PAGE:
From Esolang
Jump to navigation Jump to search

Woodchuck is a brainfuck derivative by User:Rdococ.


Woodchuck is a brainfuck derivative that operates on a binary tree. The tree is finite, but can grow without bounds. The nodes of the tree do not hold values. Instead, programs must encode values into the structure of the tree itself by creating and destroying tree nodes.


Instruction Action
< Traverses down the left branch from the current node, creating a new node if none exists there.
> Traverses down the right branch, creating a new node if none exists.
^ Traverses back up to the parent node.
% Destroys the current node and all of its descendants, and traverses back up.
[...] Runs the code within the brackets while both the left and right branches exist.
+ Increments the accumulator.
. Outputs the ASCII character corresponding to the accumulator's value and resets the accumulator to 0.

Translation from BF

A translation from non-wrapping, unbounded brainfuck to Woodchuck is as follows:

brainfuck Woodchuck
+ >>[>]>^<^[^]^
- >>[>]%<%^[^]^
< ^
> <
. >>[>+].^[^]^
[ >>[^^
] >>]^^
Woodchuck BF tree.png

On the right is the result of compiling +->+>+++>++<<< to Woodchuck and then running it. The red edges represent left edges, and the blue edges represent right edges.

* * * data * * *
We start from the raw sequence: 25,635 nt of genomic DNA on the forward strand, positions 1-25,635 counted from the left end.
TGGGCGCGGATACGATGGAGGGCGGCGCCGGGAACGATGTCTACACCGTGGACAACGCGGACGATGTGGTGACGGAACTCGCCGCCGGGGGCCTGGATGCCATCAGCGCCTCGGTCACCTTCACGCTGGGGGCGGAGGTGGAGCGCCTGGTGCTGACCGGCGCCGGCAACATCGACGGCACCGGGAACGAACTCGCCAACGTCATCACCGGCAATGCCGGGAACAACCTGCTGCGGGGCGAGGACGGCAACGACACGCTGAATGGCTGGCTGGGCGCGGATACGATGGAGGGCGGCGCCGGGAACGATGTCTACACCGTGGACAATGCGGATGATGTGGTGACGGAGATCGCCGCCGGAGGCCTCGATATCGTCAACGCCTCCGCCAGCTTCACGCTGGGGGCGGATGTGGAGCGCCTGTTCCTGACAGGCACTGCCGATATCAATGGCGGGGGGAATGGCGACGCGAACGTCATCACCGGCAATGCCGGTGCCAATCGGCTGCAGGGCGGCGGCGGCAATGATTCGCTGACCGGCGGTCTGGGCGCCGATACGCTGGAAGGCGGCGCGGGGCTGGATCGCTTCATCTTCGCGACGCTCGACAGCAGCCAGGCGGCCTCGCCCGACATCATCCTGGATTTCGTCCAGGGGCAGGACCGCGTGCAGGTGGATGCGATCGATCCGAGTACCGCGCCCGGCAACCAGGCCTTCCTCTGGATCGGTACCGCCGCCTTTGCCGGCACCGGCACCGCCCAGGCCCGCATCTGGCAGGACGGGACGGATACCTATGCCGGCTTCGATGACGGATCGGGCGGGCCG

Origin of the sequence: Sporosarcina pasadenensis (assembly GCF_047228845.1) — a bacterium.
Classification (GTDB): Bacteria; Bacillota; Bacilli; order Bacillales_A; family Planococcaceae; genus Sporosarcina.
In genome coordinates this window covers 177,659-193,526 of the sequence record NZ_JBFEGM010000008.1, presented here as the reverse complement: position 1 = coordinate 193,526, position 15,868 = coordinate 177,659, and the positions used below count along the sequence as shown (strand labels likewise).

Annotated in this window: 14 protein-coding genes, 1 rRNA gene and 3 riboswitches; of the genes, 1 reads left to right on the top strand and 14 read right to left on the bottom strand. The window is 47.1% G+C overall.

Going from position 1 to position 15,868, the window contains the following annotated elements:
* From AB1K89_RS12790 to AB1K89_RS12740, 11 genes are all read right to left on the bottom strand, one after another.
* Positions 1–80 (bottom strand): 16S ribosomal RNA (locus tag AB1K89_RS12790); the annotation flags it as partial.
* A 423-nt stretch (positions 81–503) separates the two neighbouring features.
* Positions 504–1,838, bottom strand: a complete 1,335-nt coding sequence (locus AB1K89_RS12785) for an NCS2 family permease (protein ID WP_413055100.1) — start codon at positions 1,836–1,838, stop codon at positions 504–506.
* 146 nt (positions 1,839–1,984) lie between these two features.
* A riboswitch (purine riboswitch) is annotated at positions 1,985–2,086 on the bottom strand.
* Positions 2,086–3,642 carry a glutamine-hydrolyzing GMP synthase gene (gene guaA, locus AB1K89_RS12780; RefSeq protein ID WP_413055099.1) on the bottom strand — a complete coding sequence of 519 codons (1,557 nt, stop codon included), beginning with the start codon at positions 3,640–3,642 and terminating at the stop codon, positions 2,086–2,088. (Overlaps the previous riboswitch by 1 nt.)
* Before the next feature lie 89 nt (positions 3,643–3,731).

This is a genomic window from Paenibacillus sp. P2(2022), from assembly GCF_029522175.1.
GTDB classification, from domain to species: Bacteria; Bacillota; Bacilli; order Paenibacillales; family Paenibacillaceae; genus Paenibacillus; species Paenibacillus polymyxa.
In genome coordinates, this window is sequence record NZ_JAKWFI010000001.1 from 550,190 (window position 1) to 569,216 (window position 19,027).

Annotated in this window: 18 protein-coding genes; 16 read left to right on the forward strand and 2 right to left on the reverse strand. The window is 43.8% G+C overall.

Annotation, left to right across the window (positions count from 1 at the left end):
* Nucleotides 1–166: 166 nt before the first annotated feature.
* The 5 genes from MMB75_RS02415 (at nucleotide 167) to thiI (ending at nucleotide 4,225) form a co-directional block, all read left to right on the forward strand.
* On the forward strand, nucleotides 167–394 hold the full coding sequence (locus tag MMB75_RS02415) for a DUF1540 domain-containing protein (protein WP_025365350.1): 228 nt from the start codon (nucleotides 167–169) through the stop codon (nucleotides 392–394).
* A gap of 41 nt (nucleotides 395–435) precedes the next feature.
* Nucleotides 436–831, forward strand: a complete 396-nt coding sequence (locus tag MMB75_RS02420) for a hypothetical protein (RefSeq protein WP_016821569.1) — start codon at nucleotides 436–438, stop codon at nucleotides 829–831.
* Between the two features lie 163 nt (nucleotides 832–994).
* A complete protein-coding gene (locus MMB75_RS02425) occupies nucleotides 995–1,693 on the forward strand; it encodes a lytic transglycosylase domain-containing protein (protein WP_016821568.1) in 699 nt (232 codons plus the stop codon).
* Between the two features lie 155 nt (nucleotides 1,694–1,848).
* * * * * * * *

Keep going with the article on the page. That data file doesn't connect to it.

A green node represents an unbounded bf cell. Going right takes you to its 'zero node', which always has a branch missing and serves as a stopping point for the incrementing, decrementing and looping constructs. Going right again is a chain of nodes, all of which have both branches.

The increment and decrement instructions are converted into code that continually follows this chain until it finds the last node, and either destroys it to shorten the chain and decrement the cell, or adds more branches to lengthen the chain and increment the cell. Then, it finds its way back up the chain, stopping when it reaches the zero node.

Loops are converted into code that only checks the start of the chain, as any positive cell will have both branches there, while a zero cell does not.

This translation is very slow, turning basic instructions into time-consuming scans across value chains. Far better performance could be gained by writing programs directly in Woodchuck, or possibly with a smarter translation algorithm that uses binary rather than unary to store cell values.


An implementation of Woodchuck is available here.